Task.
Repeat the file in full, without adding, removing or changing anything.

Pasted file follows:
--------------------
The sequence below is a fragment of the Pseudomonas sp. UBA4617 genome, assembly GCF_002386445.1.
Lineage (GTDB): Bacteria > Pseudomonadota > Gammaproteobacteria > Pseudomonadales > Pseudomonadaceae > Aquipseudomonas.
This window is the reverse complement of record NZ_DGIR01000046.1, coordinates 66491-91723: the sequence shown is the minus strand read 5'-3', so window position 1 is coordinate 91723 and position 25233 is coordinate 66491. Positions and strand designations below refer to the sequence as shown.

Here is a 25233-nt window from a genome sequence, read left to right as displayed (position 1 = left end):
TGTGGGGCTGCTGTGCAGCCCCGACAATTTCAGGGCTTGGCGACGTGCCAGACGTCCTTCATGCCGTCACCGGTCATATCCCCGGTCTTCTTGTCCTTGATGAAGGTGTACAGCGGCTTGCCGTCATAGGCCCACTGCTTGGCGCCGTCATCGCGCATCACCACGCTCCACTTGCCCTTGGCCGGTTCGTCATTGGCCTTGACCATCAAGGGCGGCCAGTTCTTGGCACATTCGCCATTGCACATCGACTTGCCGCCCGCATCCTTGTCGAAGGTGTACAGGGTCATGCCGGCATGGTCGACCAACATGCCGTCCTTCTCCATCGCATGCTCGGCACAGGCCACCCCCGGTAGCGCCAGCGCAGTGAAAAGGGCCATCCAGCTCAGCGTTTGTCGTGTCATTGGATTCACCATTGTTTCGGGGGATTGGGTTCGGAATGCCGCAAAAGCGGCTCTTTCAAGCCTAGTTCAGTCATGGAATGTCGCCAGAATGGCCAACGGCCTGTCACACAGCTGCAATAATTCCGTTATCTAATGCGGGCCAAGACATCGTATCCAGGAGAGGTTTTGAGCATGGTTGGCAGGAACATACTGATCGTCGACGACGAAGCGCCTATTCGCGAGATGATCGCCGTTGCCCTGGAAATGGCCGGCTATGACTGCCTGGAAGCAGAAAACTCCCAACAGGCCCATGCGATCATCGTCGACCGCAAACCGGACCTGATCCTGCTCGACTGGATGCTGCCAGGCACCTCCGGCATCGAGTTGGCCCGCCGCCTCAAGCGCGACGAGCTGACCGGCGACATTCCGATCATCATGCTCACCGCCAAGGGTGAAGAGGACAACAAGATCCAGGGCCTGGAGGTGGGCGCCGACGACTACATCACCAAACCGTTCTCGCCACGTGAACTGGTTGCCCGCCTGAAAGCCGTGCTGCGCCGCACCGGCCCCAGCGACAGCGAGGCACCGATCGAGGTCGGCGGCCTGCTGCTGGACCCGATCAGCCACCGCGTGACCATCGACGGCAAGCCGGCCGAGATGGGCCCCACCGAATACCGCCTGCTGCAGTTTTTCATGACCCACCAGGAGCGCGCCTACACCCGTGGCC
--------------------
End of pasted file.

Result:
The sequence below is a fragment of the Pseudomonas sp. UBA4617 genome, assembly GCF_002386445.1.
Lineage (GTDB): Bacteria > Pseudomonadota > Gammaproteobacteria > Pseudomonadales > Pseudomonadaceae > Aquipseudomonas.
This window is the reverse complement of record NZ_DGIR01000046.1, coordinates 66491-91723: the sequence shown is the minus strand read 5'-3', so window position 1 is coordinate 91723 and position 25233 is coordinate 66491. Positions and strand designations below refer to the sequence as shown.

Here is a 25233-nt window from a genome sequence, read left to right as displayed (position 1 = left end):
TGTGGGGCTGCTGTGCAGCCCCGACAATTTCAGGGCTTGGCGACGTGCCAGACGTCCTTCATGCCGTCACCGGTCATATCCCCGGTCTTCTTGTCCTTGATGAAGGTGTACAGCGGCTTGCCGTCATAGGCCCACTGCTTGGCGCCGTCATCGCGCATCACCACGCTCCACTTGCCCTTGGCCGGTTCGTCATTGGCCTTGACCATCAAGGGCGGCCAGTTCTTGGCACATTCGCCATTGCACATCGACTTGCCGCCCGCATCCTTGTCGAAGGTGTACAGGGTCATGCCGGCATGGTCGACCAACATGCCGTCCTTCTCCATCGCATGCTCGGCACAGGCCACCCCCGGTAGCGCCAGCGCAGTGAAAAGGGCCATCCAGCTCAGCGTTTGTCGTGTCATTGGATTCACCATTGTTTCGGGGGATTGGGTTCGGAATGCCGCAAAAGCGGCTCTTTCAAGCCTAGTTCAGTCATGGAATGTCGCCAGAATGGCCAACGGCCTGTCACACAGCTGCAATAATTCCGTTATCTAATGCGGGCCAAGACATCGTATCCAGGAGAGGTTTTGAGCATGGTTGGCAGGAACATACTGATCGTCGACGACGAAGCGCCTATTCGCGAGATGATCGCCGTTGCCCTGGAAATGGCCGGCTATGACTGCCTGGAAGCAGAAAACTCCCAACAGGCCCATGCGATCATCGTCGACCGCAAACCGGACCTGATCCTGCTCGACTGGATGCTGCCAGGCACCTCCGGCATCGAGTTGGCCCGCCGCCTCAAGCGCGACGAGCTGACCGGCGACATTCCGATCATCATGCTCACCGCCAAGGGTGAAGAGGACAACAAGATCCAGGGCCTGGAGGTGGGCGCCGACGACTACATCACCAAACCGTTCTCGCCACGTGAACTGGTTGCCCGCCTGAAAGCCGTGCTGCGCCGCACCGGCCCCAGCGACAGCGAGGCACCGATCGAGGTCGGCGGCCTGCTGCTGGACCCGATCAGCCACCGCGTGACCATCGACGGCAAGCCGGCCGAGATGGGCCCCACCGAATACCGCCTGCTGCAGTTTTTCATGACCCACCAGGAGCGCGCCTACACCCGTGGCC